It’s good to have a contingency plan for Web site traffic surges
The record snowfall in the Washington, D.C. area since last weekend has been notable for the widespread closings it has caused, and came with an unanticipated side effect for the federal government: the unavailability of its official operating status page on the Web. The Office of Personnel Management (OPM) provides an Operating Status page on its agency website, to which many federal employees turn to see if the government will be open (or, in an non-weather-related example, to check if the president closes the government early on Christmas Eve or other holiday). The volume of visitors to the Web site spiked to such a degree on Monday evening (according to a story in the Washington Post, Web traffic during the afternoon and evening hours on February 8 was approximately 4000 percent of the average daily volume) that the site was rendered unavailable; in response OPM configured its Web server to redirect traffic to a copy of the operating status notice posted on servers at OMB’s data.gov site instead. This serves both as an example of quick thinking and suggests some pretty good contingency planning, although it’s unclear if the need for an alternate Web hosting site was anticipated in advance or not.
As a mini-case study in contingency planning (or incident response, since this was an organic denial-of-service), OPM’s actions demonstrate one approach among multiple alternatives. The agency chose to stand-up a backup site using existing data center capacity made available to it, so this was a sort of warm-site failover. Another approach would have been to mirror the primary site to an alternate and configure front-end routers or load balancers to automatically re-route traffic to the alternate site whenever volume exceeded a given threshold; the threshold would properly be tied to the existing Web server capacity, so no estimate of traffic spike levels would be necessary. A third option would be to scale the capacity of the existing Web server environment to be able to accommodate spikes in traffic. This option requires the ability to make good estimates of maximum traffic levels, or else at some point availability would still suffer. Still another option would be replicate key Web pages to an content distribution network provider, such as Akamai, so that user requests for popular content wouldn’t hit the OPM server at all. The content replication approach has been used successfully in the government in the past — for instance, when the Centers for Disease Control and Prevention (CDC) experienced an unprecedented surge in volume to its Web site due to concerns over the anthrax attacks in the fall of 2001, the agency quickly contracted with Akamai to replicate most of its public Web content (which at the time was all static HTML), while it re-engineered its infrastructure to accommodate higher demand.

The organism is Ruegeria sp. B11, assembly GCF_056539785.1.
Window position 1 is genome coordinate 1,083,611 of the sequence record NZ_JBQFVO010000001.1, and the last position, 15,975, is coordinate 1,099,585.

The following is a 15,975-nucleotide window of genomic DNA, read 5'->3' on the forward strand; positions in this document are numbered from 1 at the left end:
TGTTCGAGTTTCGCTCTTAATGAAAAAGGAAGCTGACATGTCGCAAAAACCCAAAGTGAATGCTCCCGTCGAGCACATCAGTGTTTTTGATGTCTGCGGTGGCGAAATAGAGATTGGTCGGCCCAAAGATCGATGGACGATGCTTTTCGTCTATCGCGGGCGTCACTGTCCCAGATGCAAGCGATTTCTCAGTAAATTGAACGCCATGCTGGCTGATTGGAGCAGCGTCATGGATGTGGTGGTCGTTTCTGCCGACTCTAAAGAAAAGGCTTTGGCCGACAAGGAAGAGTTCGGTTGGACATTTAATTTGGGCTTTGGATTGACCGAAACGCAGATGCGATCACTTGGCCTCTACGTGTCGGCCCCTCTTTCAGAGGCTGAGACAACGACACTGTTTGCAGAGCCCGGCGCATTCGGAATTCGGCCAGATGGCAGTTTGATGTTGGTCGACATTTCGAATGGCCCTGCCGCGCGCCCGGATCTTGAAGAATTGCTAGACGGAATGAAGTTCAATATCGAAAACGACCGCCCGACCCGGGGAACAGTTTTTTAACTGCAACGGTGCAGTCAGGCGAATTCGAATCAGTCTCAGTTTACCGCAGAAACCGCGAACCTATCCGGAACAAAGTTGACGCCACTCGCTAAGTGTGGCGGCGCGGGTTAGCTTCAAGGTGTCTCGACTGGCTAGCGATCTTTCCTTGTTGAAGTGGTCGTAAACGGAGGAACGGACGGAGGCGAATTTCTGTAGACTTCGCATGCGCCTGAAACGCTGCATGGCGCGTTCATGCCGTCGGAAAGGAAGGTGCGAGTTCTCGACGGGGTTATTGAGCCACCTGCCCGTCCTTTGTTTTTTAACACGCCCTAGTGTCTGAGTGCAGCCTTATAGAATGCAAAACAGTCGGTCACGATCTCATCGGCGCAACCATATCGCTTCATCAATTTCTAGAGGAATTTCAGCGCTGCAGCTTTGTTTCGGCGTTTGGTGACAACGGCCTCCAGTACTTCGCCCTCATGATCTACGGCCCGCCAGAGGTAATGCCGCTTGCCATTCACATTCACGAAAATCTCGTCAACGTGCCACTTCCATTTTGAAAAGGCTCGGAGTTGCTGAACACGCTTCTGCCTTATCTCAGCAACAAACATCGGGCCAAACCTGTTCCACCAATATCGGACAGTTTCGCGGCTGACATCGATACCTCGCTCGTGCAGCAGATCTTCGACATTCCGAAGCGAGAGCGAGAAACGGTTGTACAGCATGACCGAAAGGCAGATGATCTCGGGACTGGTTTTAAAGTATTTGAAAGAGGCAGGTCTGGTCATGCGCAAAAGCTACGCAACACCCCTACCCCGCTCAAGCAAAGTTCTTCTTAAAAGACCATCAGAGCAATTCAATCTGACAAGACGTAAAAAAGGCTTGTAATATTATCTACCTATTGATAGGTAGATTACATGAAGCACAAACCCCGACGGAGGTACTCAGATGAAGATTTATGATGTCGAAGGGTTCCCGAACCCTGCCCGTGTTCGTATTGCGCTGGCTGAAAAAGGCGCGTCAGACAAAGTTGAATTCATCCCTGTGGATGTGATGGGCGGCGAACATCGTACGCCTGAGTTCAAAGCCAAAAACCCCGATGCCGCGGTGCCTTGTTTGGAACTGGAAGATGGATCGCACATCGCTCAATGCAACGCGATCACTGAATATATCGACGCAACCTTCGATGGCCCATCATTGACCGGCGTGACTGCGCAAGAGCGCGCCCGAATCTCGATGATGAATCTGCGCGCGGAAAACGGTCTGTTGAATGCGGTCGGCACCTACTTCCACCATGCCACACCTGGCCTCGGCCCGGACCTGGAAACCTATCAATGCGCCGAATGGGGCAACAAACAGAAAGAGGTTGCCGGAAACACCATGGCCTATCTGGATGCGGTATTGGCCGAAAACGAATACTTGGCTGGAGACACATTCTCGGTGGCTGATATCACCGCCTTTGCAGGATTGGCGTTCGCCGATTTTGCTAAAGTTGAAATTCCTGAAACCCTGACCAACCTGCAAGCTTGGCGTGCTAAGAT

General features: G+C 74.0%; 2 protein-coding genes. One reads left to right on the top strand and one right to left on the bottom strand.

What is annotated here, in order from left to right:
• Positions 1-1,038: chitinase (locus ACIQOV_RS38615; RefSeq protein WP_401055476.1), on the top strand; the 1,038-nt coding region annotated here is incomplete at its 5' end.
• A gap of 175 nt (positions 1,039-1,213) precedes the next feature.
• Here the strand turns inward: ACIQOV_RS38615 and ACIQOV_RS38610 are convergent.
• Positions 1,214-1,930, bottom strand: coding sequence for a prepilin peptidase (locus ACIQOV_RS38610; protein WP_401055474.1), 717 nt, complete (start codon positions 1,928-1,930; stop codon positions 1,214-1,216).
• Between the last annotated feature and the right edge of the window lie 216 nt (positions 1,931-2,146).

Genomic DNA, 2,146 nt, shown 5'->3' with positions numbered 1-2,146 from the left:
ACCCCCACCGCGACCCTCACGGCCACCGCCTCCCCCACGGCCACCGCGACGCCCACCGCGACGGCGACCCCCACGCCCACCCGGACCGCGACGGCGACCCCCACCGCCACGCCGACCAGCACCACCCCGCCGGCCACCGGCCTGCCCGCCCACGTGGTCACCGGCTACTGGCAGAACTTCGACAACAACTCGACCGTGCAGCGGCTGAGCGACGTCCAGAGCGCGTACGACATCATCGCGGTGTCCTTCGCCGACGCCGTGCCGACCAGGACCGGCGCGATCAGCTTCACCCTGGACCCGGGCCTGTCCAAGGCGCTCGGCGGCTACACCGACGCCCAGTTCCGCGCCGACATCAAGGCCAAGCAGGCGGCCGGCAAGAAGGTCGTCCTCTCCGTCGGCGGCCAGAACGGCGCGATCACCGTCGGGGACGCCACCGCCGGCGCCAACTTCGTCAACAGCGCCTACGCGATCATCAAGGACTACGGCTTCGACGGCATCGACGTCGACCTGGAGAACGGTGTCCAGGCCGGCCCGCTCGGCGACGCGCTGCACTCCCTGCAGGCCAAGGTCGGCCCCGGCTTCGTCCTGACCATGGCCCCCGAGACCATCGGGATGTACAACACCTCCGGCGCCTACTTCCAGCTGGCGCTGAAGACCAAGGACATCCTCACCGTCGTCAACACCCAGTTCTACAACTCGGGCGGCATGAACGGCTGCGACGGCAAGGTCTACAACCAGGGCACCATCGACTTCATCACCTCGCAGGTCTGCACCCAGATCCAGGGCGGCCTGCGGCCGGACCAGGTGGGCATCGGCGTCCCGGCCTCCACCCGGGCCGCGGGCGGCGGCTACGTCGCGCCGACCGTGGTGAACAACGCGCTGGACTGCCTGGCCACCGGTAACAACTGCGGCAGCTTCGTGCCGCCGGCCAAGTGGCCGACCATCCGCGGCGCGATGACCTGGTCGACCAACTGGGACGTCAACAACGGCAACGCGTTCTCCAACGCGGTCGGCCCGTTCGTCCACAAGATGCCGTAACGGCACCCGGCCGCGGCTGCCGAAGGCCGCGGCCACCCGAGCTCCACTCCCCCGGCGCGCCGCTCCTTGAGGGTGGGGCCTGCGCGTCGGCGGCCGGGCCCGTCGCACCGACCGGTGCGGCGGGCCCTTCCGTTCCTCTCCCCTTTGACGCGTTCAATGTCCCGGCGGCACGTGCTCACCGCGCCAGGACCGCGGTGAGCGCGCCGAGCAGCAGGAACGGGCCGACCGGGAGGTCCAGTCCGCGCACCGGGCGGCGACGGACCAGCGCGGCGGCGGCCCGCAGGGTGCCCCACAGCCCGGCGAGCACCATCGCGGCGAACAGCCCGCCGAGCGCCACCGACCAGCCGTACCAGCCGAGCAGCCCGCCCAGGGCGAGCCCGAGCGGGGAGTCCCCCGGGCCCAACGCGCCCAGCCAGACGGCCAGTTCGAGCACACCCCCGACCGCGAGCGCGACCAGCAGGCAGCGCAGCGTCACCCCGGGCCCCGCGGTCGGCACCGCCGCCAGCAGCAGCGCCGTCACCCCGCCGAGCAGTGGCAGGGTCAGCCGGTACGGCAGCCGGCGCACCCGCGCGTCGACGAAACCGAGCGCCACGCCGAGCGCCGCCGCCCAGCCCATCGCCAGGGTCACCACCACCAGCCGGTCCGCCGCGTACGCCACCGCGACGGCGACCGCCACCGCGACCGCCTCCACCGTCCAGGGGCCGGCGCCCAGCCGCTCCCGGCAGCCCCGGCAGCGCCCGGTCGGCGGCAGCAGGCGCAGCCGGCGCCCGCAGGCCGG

In many cases, it’s simply not cost-effective to build infrastructure to accommodate exceptional loads, but it’s foolish for any large organization to assume that traffic will never exceed its capacity, so having a contingency plan is an important element of any business continuity plan. Choosing the appropriate options often depends on whether the rise in traffic volume is a one-time (or very infrequent) event (as in OPM’s case), or whether the spike corresponds to an ongoing increased demand (as it did for the CDC).